Increased neutrophil, monocyte, and lymphocyte apoptosis is a characteristic feature of SLE pathophysiology.19 Thus the role of the apoptosis inducing ligands of the TNF family and their death receptors has been explored for years. The Fas/FasL system contributes to increased apoptosis. The importance of the other death pathways is, however, uncertain. Recent interest had focused on TRAIL, several studies indicating that it is involved in the pathophysiology of autoimmune diseases including SLE.8,9,10,11

The present study showed higher sTRAIL concentrations in the serum of SLE patients compared with healthy volunteers and patients with rheumatoid arthritis or Wegener’s granulomatosis. This suggests that increased serum sTRAIL levels are disease specific for SLE.

Through interaction with its death receptors TRAIL-R1 and TRAIL-R2, increased sTRAIL concentrations can stimulate increased apoptosis of lymphocytes and monocytes and may have a pathophysiological role in SLE, as increased apoptosis can result in the accumulation of apoptotic cells. Accumulation of apoptotic cells might induce autoimmunity.20

A question remains about the origin of the increased serum sTRAIL levels in SLE patients. Peripheral blood lymphocytes are activated in SLE patients even during clinically inactive disease.21 T cell activation has been found to contribute to increased expression of TRAIL and other apoptotic ligands on lupus T cells isolated from SLE patients.10 In vitro, furthermore, TRAIL could be released from activated T cells22 as well as from stimulated monocytes.23 These findings are supported by increased gene expression of TRAIL and its decoy receptors in peripheral blood mononuclear cells (PBMC) from SLE patients.11 This overexpression could result in increased TRAIL concentrations.

Interferons (IFNα, β, and γ) might also play an important role. Overexpression of IFN induced genes occurs in PBMC of paediatric SLE patients.24 This is of interest as human monocytes rapidly express TRAIL following activation with IFNα and IFNγ.25,26 Furthermore in breast cancer cell lines, using DNA microarrays to profile TRAIL-mediated gene expression, interaction between TRAIL death signalling and IFN pathways (including interferon β and γ) is suggested.27

Increased concentrations of sTRAIL may be explained by immunosuppressive drugs, which are known to induce apoptosis. This could subsequently lead to sTRAIL release from apoptotic cell fragments. For this reason we examined the relation between sTRAIL concentrations and the use of immunosuppressive drugs (prednisolone and azathioprine). We did not find a clear correlation in this small patient population, which excludes a substantial influence of drugs.

It was of interest that serum sTRAIL concentrations in patients with quiescent disease were more often increased than in patients with active disease. As TRAIL has an extremely short calculated half life of only 30 minutes28 this indicates continuous TRAIL production or secretion. Furthermore, as 30% of the patients with active disease had a level below the mean serum sTRAIL, we conclude that serum sTRAIL levels tend to decrease during, or perhaps prior to, active disease. This could be interpreted as binding of TRAIL to its receptors, distribution of sTRAIL throughout the body, or decreased TRAIL production. Binding of sTRAIL to its death receptors could lead to increased apoptosis of monocytes and lymphocytes. This is supported by the decreased monocyte and lymphocyte counts found in patients with active SLE (table 1). We were, however, unable to find a correlation between serum sTRAIL levels and blood cell counts in patients with SLE.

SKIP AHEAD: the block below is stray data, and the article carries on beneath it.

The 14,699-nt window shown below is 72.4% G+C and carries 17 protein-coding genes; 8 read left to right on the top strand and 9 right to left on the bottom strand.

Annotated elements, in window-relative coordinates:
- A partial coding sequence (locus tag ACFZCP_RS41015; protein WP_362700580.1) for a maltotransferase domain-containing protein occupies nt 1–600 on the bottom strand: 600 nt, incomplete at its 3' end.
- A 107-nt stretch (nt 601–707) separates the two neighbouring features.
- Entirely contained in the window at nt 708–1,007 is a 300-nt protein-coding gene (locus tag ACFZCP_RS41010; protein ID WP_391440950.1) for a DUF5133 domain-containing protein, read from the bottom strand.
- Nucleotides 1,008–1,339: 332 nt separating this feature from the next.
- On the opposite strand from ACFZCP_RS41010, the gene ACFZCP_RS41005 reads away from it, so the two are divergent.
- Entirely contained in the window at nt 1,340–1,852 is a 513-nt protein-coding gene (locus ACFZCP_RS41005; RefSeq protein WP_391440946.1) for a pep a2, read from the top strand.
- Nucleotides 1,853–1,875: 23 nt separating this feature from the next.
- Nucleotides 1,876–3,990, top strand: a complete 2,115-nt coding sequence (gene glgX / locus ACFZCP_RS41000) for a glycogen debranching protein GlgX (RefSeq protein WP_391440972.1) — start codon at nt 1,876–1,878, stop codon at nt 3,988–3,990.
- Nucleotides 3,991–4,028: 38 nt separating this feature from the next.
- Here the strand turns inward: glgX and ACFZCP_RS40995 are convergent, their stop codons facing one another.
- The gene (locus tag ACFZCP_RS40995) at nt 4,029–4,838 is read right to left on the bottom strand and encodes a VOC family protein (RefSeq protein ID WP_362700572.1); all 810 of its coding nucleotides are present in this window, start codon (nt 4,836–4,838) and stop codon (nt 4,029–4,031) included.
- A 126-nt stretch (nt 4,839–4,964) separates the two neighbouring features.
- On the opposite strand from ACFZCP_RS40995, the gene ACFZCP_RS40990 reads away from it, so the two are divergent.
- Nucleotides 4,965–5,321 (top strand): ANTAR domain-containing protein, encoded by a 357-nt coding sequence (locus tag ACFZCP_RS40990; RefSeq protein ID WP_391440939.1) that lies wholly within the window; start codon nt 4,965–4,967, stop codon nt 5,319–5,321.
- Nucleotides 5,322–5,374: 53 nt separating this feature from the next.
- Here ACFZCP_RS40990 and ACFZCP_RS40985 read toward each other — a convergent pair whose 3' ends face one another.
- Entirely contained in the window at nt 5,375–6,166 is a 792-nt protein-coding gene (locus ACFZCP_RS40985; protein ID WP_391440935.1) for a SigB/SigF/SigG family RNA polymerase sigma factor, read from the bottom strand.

Recently Matsuyama et al13 showed that serum TRAIL values correlated negatively with neutrophil counts in SLE patients, suggesting that there is sTRAIL induced apoptosis of neutrophils in SLE. Our data are largely in accord with Matsuyama’s data. Probably because of the small number of patients with neutropenia in our study (only six), the relation we found did not reach significance. The serum sTRAIL values in the patients with neutropenia, however, tended to be higher than in the patients without neutropenia (p = 0.057).

The correlation between sTRAIL level and complement C3 is unexpected and unexplained. We cannot exclude the possibility that correlations were not demonstrated owing to the relatively small number of patients with a very heterogeneous disease.

Recently it was shown that TRAIL is important in the prevention of autoimmune diseases in experimental animal models.29–31 Blocking TRAIL with soluble TRAIL receptor exacerbated autoimmune encephalomyelitis29 and enhanced proliferation of autoreactive lymphocytes or synovial cells.30 Furthermore, TRAIL deficient C57BL/6 mice have an increased susceptibility to autoimmune diseases.31 Our results in SLE patients contrast with animal data but do not exclude an important function of sTRAIL in these patients. A prospective longitudinal study is needed to investigate serum sTRAIL values over time with respect to disease activity and immunosuppressive treatment. Investigation of TRAIL and TRAIL-R expression and function in tissues, and on monocytes and lymphocytes, in SLE patients is also eagerly awaited.

Conclusions

In this study we report that increased serum sTRAIL concentrations in SLE patients seems to be disease specific. Levels in patients with inactive disease are more often increased than in patients with active disease. These findings could indicate an important role for sTRAIL in the pathogenesis of SLE. However, the exact mechanism and significance of this remain to be elucidated in larger prospective studies.

REFERENCES